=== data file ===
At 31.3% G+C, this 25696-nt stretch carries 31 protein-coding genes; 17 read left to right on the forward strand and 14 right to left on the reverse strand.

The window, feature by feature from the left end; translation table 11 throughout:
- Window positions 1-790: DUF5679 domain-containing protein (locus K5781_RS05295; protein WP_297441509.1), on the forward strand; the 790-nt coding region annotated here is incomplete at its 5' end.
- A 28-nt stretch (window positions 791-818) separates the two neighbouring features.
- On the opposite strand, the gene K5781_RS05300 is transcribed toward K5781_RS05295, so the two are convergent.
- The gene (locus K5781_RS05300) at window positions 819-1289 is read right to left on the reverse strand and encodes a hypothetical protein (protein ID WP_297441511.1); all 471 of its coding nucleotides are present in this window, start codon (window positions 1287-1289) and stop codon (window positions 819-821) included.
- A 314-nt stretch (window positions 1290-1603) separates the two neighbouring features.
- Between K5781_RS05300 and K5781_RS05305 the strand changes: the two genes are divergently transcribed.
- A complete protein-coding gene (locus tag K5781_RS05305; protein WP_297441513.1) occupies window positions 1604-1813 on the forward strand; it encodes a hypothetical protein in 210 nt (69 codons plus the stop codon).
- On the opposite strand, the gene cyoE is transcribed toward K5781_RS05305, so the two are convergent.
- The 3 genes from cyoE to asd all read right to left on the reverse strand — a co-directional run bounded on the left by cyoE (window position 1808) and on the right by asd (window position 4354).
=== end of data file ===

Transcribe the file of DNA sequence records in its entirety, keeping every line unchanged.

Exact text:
At 31.3% G+C, this 25696-nt stretch carries 31 protein-coding genes; 17 read left to right on the forward strand and 14 right to left on the reverse strand.

The window, feature by feature from the left end; translation table 11 throughout:
- Window positions 1-790: DUF5679 domain-containing protein (locus K5781_RS05295; protein WP_297441509.1), on the forward strand; the 790-nt coding region annotated here is incomplete at its 5' end.
- A 28-nt stretch (window positions 791-818) separates the two neighbouring features.
- On the opposite strand, the gene K5781_RS05300 is transcribed toward K5781_RS05295, so the two are convergent.
- The gene (locus K5781_RS05300) at window positions 819-1289 is read right to left on the reverse strand and encodes a hypothetical protein (protein ID WP_297441511.1); all 471 of its coding nucleotides are present in this window, start codon (window positions 1287-1289) and stop codon (window positions 819-821) included.
- A 314-nt stretch (window positions 1290-1603) separates the two neighbouring features.
- Between K5781_RS05300 and K5781_RS05305 the strand changes: the two genes are divergently transcribed.
- A complete protein-coding gene (locus tag K5781_RS05305; protein WP_297441513.1) occupies window positions 1604-1813 on the forward strand; it encodes a hypothetical protein in 210 nt (69 codons plus the stop codon).
- On the opposite strand, the gene cyoE is transcribed toward K5781_RS05305, so the two are convergent.
- The 3 genes from cyoE to asd all read right to left on the reverse strand — a co-directional run bounded on the left by cyoE (window position 1808) and on the right by asd (window position 4354).